The brains behind BBC’s Gentleman Jack theme tune, Belinda O’Hooley and Heidi Tidow, have revealed how their famous song inspired a name change for the series from writer Sally Wainwright.
Gentleman Jack made a storming return to screens earlier this month, as fans saw Suranne Jones slot straight back into the fiery role of Anne Lister.
So far in this series, we’ve seen Anne try to set up home at Shibden Hall for herself and her new wife Ann Walker (Sophie Rundle), as the pair try to discreetly navigate their romance back in 1834.
But there are further challenges ahead, with Walker’s mental health struggles continuing to feed in his time around, as well as Lister’s former flames popping up.
With the show now on its second series, there’s plenty of gossip from behind-the-scenes to explore, which Belinda, who performs the famous theme song – and more – for the series with her wife Heidi in folk duo O’Hooley and Tidow, took the time to divulge.
She explained to Metro.co.uk how the show was meant to have a very different name, and how they were approached by Sally to get involved heavily with the series.
’We wrote our song Gentlemen Jack for our 2012 album, Fragile,’ she shared. ‘We’d heard of Anne Lister from a friend and she told us all about the diaries and said that the disapproving residents of Halifax had given her a nickname.
‘When she said Gentlemen Jack, me and Heidi just looked at each other – we knew that was gonna make a great song.’
They wrote the track ‘really quickly’ with Belinda noting: ‘It was really enjoyable to write and we released our album in 2012. It was good really because it was a way of kind of sharing the fabulousness of Anne Lister with people who’d never heard of her. She never reached the history books and things like that.’
Fast forward to 2018, and writer Sally popped up at one of the pair’s gigs in Hebden Bridge, approaching Heidi to ask if she could use that track for her upcoming BBC drama ‘called Shibden.’
Yep, turns out the iconic name of the drama wasn’t in the pipeline at the very beginning.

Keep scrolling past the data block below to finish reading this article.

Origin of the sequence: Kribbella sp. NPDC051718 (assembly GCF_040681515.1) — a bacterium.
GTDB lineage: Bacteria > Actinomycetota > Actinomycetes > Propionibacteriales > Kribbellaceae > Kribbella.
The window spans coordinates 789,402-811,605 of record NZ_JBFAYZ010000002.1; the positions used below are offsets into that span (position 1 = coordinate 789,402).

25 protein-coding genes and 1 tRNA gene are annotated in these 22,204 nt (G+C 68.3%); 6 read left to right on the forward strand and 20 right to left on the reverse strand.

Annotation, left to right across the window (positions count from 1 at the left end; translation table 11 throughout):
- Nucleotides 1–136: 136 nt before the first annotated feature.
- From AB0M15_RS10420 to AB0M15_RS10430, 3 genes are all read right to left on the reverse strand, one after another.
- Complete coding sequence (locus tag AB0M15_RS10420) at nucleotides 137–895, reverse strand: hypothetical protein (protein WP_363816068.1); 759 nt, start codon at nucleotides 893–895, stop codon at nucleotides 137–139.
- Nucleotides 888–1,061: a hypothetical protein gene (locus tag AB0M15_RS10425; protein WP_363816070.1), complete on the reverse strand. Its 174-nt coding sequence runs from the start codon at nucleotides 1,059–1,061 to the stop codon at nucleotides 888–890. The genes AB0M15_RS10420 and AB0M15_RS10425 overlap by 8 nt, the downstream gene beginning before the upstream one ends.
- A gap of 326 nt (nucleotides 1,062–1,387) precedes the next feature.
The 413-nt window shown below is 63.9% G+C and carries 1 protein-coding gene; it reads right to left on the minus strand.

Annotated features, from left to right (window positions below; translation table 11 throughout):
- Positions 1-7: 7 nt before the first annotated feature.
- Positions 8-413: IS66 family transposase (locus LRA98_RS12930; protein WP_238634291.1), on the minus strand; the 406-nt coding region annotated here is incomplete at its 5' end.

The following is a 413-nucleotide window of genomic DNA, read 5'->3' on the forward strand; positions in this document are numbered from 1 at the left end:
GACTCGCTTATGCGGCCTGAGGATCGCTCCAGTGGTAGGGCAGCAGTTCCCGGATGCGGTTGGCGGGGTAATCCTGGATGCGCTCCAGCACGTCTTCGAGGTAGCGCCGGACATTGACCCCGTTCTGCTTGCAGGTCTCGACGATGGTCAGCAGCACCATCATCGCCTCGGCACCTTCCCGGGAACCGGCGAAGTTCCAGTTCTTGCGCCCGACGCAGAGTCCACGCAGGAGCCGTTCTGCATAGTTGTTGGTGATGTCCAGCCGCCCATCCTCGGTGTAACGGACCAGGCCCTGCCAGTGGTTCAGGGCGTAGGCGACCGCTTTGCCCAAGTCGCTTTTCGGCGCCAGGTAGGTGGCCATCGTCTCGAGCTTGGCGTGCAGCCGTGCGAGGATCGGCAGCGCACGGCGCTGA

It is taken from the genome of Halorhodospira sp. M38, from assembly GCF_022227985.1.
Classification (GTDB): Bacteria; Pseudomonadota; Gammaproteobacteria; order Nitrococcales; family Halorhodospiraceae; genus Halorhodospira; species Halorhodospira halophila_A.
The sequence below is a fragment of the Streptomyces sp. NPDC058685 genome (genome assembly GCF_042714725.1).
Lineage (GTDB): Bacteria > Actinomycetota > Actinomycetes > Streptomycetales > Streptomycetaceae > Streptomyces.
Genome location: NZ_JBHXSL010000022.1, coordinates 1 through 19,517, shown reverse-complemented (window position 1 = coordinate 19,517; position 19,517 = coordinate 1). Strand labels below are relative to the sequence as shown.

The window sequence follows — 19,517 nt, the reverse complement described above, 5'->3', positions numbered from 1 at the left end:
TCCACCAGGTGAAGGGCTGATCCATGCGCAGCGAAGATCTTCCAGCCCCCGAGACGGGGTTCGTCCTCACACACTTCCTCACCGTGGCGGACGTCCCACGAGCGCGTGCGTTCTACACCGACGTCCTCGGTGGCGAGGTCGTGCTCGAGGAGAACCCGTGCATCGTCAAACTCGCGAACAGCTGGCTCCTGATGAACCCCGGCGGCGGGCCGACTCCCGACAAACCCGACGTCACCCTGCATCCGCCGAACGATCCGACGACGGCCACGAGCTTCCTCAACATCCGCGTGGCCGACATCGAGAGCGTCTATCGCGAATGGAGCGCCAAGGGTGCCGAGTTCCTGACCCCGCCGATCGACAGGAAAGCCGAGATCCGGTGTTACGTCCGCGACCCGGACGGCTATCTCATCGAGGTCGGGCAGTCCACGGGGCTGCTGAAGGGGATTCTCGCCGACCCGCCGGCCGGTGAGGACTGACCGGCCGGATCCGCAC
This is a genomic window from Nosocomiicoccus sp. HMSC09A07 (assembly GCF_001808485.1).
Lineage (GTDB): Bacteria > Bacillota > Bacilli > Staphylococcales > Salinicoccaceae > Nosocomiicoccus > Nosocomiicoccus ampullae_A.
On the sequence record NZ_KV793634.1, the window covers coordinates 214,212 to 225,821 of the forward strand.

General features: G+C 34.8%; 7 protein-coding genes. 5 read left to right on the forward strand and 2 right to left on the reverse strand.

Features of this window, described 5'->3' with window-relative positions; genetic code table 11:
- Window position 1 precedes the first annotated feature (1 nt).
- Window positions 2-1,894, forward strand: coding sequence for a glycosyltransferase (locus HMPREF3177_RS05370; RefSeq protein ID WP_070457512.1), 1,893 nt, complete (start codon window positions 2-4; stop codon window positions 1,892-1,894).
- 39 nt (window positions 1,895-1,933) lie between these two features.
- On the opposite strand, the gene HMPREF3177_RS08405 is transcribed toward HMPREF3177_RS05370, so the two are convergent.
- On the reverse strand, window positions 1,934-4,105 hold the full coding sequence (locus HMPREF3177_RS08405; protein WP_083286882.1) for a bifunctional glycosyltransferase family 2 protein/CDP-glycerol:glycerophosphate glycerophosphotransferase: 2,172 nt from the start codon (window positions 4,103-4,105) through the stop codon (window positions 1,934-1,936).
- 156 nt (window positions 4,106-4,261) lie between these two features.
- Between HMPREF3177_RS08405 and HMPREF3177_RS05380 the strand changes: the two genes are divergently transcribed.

The pair had been keen to work with Sally, after friends and fans had commented how well their music would fit into one of her programmes – but never thought it would actually happen.
‘The actual reality of that happening just seemed never gonna happen really unlikely. Just how do you get your music to her? It wasn’t us that got our music to her. She actually found us! It was such a pinch-me moment,’ Belinda commented.
Sally revealed to the pair she’d become obsessed with their song and had played it ‘1000s of times in the car.’
‘It inspired her in helping to sort of flesh out who Anne Lister was gonna be,’ Belinda continued. ‘Then she changed the name of the drama from Shibden to Gentlemen Jack because of our song. I feel like it’s had a major part to play in that fast walking that person you see with that attitude – some of it’s got to do with the attitude of the song.
‘In some ways, the programme really is Anne Lister. It’s about her attitude and her swagger. The name Gentleman Jack, even though it was used as an insult, it sounds like she’s taking it on.’
The pair became part of the writing process, with Sally keen to get them involved. As well as their song being used as the show’s theme, they create ‘little bespoke pieces’ to come in before the ending credits.
‘It’s instantly recognisable as our song, it might go off in a slightly different direction before it comes back to being our song as the credits roll. What I love about [Sally] is that she has incredibly she puts a lot of trust in you,’ Belinda added, even though the pair have never done any writing for film or TV before.